0
\$\begingroup\$

enter image description here

These are some lecture notes for my module, im pretty sure its wrong. Shouldn't the Q point be at Vcc/2? Not Vce(sat)+Vcc / 2?

Even if it were to be half way between Vce(sat) and Vcc It would be Vcc-Vce(sat) / 2 + Vce(sat)

But the diagram doesn't look like Q is centred between Vcc and Vce(sat)

\$\endgroup\$
1
\$\begingroup\$

Based on the drawing, the optimum Q point is the middle between Vcesat and Vcc, Hence, we have

Vce=Vcesat + (Vcc-Vcesat)/2=(Vcc+Vcesat)/2

\$\endgroup\$
  • \$\begingroup\$ Optimum for what? Small signal or large? 0.1% THD or 10%? \$\endgroup\$ – Sunnyskyguy EE75 Jan 12 at 17:52
  • \$\begingroup\$ OK - I agree to your comment, of course. "Optimum" is a word that should be avoided in electronics because each design is always a trade-off between several confllcting requirements. My comment was nothing else than an answer to the question of "maximising the peak-to-peak voltage). However, even this maximum is questionable...... In summary, you are right, I should not use the term "optimum". \$\endgroup\$ – LvW Jan 13 at 11:06
  • \$\begingroup\$ yes the large signal model must use a different Q point than this. \$\endgroup\$ – Sunnyskyguy EE75 Jan 13 at 15:54
1
\$\begingroup\$

Q point= \$V_C=\dfrac{Vcc+V_{CE(sat@Ic)}}{2}\$ is mathematically correct ,if you ignore the quality of the "swing"

The current hFE drops to 10% of its max value near Vce_sat but since all transistor have a wide variation, they standardize Vce(sat)test with Ic:Ib=10:1 (except special parts with hFE>400), 20:1 to 50:1.

Details

What THD do you need from non-linearity near Vce(sat)?

The Vce(sat) curve is a combination of the Vce(sat) at low current e.g. 0.05~0.2V and the bulk series resistance, Rce which can be defined by the slope of the curve ΔVce/ΔIce and then the knee to a constant hFE. Depending on the ratio of Imax used , this can exceed Vce=2V. Unless you have a curve-tracer to test every part is give some margin such as always Vce>2V or Vce>2Vce(sat)@Imax with Idc+Iac full swing sine..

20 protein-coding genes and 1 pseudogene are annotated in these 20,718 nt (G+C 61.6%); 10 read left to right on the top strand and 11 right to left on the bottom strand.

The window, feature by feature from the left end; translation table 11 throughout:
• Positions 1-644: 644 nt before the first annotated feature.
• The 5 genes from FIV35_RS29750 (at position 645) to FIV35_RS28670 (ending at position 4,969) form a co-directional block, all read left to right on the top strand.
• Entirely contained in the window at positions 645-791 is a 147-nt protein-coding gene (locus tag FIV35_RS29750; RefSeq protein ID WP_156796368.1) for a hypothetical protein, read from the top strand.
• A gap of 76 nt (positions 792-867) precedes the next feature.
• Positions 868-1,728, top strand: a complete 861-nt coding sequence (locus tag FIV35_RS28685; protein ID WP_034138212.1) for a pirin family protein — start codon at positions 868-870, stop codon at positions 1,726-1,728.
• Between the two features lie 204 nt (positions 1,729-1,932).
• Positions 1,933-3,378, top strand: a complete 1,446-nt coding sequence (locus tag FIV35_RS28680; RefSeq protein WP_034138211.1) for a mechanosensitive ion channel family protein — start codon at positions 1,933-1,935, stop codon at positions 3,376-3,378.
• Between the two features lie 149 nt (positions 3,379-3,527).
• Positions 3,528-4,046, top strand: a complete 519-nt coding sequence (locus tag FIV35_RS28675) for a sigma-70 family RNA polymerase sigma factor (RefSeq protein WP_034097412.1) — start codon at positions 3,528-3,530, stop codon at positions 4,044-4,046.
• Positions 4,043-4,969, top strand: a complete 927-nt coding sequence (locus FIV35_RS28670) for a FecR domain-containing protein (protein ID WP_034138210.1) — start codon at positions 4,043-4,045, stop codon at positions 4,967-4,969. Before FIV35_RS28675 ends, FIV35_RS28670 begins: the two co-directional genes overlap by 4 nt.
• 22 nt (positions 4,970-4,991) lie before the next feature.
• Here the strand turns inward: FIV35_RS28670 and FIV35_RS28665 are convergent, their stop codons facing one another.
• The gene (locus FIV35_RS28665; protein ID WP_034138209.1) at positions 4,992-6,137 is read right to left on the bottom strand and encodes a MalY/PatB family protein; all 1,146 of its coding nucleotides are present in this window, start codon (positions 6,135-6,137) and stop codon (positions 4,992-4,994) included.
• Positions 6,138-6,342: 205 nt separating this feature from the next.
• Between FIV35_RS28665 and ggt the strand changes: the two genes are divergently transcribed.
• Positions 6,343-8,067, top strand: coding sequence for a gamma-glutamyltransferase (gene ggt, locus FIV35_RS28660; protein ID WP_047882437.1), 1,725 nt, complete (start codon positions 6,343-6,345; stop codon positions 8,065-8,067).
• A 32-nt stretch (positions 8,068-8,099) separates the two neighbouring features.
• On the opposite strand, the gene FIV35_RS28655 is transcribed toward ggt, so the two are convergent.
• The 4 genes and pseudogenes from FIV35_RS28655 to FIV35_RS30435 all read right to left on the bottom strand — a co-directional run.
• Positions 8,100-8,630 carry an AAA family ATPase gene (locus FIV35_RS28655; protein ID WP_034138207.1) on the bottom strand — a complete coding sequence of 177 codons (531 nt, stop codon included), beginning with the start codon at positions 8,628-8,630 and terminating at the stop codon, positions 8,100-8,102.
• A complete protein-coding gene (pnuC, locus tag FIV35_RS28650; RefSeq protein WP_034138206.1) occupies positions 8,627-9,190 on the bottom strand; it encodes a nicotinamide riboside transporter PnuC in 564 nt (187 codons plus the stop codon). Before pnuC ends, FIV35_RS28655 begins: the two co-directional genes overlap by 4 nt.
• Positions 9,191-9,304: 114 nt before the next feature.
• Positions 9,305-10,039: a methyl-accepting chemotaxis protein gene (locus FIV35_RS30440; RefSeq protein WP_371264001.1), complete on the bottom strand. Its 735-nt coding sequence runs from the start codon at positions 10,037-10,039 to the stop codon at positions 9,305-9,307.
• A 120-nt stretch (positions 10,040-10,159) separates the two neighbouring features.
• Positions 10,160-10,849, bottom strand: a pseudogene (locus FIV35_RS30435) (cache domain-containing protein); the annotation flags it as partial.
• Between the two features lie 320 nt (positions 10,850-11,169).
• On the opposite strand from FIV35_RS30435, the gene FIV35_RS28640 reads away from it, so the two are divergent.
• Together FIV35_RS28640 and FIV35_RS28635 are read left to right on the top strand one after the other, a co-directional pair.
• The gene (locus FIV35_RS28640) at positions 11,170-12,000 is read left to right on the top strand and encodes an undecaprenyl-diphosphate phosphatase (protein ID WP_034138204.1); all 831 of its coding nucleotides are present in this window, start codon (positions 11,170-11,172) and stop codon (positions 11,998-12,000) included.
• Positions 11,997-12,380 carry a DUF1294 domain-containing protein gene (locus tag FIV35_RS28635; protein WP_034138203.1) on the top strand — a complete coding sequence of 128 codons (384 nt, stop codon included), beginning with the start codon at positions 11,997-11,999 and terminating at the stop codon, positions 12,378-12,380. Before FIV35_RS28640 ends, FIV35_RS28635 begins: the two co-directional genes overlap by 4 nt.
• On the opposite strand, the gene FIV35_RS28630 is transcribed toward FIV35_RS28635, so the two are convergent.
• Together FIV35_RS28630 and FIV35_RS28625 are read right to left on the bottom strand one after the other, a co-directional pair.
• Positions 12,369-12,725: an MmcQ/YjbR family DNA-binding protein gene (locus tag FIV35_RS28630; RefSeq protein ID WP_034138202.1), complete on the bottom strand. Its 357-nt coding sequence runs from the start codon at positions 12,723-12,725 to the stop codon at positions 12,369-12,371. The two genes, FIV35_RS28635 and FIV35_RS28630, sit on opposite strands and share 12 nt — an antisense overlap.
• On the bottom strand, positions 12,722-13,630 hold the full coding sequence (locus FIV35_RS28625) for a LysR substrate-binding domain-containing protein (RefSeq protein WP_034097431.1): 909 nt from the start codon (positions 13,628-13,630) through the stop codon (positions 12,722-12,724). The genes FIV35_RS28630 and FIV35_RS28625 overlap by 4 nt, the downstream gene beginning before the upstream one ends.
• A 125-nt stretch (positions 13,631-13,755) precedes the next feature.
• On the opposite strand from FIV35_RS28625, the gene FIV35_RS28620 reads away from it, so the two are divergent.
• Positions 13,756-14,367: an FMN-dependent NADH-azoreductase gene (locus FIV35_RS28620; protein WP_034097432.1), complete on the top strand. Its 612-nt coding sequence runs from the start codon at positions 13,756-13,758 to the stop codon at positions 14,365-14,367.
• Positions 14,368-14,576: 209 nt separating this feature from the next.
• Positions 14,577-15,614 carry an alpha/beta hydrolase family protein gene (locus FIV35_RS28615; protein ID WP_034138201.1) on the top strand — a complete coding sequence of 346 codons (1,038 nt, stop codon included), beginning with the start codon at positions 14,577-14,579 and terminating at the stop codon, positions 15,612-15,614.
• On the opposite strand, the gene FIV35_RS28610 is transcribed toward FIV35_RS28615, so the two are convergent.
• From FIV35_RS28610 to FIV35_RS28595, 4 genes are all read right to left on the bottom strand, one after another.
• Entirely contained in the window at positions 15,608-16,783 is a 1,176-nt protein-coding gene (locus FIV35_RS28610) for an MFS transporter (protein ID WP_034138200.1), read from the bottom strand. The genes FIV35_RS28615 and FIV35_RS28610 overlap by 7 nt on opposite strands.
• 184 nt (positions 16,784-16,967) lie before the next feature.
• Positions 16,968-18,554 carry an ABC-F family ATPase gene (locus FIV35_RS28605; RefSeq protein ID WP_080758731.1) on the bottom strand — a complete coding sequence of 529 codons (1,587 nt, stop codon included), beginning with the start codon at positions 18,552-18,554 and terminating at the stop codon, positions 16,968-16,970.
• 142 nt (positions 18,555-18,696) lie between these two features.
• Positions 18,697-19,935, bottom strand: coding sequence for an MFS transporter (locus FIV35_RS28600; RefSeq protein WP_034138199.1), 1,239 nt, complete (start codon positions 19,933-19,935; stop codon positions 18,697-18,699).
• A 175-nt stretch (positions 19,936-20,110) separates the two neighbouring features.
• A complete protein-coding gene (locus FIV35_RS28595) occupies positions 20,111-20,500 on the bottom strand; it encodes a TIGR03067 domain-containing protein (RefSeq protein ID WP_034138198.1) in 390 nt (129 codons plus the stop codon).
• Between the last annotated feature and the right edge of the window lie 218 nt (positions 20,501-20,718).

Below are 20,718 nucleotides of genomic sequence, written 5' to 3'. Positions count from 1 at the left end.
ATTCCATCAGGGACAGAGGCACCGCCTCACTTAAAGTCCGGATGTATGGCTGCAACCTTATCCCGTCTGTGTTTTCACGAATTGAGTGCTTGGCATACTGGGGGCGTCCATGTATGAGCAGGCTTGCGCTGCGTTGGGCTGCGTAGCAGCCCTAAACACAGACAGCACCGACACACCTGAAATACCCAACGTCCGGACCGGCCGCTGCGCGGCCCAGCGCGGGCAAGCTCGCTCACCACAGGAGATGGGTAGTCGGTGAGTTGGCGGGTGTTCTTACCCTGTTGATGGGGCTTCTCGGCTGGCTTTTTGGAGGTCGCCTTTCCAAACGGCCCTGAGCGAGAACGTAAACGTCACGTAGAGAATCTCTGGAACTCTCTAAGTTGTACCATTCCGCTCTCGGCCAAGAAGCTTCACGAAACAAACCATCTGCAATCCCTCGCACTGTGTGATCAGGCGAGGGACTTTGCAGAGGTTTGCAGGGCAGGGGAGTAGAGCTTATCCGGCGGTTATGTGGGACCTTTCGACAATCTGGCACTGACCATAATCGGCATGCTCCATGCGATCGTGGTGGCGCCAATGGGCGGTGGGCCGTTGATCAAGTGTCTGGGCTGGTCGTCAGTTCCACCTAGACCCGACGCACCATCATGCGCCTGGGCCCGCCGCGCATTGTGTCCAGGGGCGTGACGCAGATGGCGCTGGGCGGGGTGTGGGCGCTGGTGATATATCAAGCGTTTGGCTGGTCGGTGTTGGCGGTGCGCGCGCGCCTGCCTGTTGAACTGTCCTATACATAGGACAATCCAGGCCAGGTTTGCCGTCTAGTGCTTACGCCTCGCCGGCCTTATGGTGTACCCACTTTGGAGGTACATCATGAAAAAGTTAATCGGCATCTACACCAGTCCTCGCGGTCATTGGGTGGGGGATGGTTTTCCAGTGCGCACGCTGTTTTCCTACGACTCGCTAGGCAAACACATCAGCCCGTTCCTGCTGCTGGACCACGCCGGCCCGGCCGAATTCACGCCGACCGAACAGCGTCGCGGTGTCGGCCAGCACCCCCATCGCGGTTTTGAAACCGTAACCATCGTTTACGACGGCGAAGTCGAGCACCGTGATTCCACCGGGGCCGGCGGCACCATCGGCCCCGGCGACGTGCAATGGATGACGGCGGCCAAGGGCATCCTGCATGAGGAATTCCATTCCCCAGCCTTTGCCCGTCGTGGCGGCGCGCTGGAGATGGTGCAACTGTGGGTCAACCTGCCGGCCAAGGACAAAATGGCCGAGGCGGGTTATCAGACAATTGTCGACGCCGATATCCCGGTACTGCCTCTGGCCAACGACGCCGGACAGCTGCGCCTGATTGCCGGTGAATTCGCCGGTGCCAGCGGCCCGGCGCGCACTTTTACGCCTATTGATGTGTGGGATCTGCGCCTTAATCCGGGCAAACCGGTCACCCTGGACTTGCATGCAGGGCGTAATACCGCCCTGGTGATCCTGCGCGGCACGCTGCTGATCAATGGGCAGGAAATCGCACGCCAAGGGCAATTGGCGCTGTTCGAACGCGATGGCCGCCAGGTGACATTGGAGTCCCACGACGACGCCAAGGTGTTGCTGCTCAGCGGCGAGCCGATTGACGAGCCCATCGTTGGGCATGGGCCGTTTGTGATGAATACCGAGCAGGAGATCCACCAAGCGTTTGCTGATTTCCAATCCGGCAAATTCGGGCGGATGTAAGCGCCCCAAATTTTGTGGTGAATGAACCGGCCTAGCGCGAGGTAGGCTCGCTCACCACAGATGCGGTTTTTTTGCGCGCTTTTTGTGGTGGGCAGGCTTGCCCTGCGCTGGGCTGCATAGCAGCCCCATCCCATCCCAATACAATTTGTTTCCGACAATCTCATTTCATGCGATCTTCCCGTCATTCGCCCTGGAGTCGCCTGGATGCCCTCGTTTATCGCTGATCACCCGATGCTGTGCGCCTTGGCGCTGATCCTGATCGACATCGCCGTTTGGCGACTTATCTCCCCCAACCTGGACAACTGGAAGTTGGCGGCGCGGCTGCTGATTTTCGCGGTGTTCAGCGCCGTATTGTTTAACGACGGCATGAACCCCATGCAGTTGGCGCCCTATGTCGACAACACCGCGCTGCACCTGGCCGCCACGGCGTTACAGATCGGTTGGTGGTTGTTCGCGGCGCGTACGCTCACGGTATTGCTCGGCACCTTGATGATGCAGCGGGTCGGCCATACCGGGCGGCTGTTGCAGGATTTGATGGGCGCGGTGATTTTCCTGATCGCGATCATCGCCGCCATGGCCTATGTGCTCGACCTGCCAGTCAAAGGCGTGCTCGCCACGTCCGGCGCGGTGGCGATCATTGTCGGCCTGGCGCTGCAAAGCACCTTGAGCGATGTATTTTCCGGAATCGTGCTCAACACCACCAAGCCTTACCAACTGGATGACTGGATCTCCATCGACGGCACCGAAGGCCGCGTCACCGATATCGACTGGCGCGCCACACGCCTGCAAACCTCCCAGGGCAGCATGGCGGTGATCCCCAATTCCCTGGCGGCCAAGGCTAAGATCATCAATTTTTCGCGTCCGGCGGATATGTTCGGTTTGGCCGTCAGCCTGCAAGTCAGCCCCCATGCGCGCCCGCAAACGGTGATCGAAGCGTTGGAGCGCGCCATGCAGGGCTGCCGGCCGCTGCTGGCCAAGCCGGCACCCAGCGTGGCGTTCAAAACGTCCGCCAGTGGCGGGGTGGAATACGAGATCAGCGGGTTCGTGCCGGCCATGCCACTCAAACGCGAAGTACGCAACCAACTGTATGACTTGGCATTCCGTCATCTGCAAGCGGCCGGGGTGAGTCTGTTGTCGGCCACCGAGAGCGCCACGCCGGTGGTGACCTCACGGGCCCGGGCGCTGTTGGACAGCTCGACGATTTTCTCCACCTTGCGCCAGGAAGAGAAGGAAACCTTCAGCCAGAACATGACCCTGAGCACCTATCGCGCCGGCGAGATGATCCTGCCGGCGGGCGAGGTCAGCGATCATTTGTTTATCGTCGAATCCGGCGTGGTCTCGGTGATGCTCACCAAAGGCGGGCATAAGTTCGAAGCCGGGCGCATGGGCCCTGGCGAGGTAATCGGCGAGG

So my Rule of thumb is \$V_C=\dfrac{Vcc+2V}{2}\$ or \$V_C=\dfrac{Vcc+2V_{ce(sat)}}{2}\$ whichever is greater.enter image description here

If you measure a maximum swing sinewave and measure the THD or difference between Vp- and p+ compared to the average, you will see when Vp- shrinks due to hFE reduction.

Also never vary the collector current more than 2 decades and expect a textbook sinewave when the gain depends on hFE variation as much as it does with current. This can be seen on datasheets with hFE vs I vs Vce.

Yes the graph is misleading and is a good example of a non-optimal or non-symmetrical point.

enter image description here

Vce(sat)=0.6Vmax @ 100mA is also misleading for linear operation as this applies to a switch operation. enter image description here

\$\endgroup\$
  • \$\begingroup\$ @ Sunny excellent writing and figures, sir. \$\endgroup\$ – analogsystemsrf Jan 12 at 18:37
  • \$\begingroup\$ Of course in all this myopic discussion we are assuming Re=0 and thus Ve=0 which would be added to the equation if not 0. This is why the Large signal model applies here which includes Rce effiectively \$\endgroup\$ – Sunnyskyguy EE75 Jan 12 at 18:42
  • \$\begingroup\$ so effectively Re ought to be > Rce for linear operation which is done in complementary push-pull amps then negative feedback to improve it. \$\endgroup\$ – Sunnyskyguy EE75 Jan 12 at 18:49

Your Answer

By clicking "Post Your Answer", you agree to our terms of service, privacy policy and cookie policy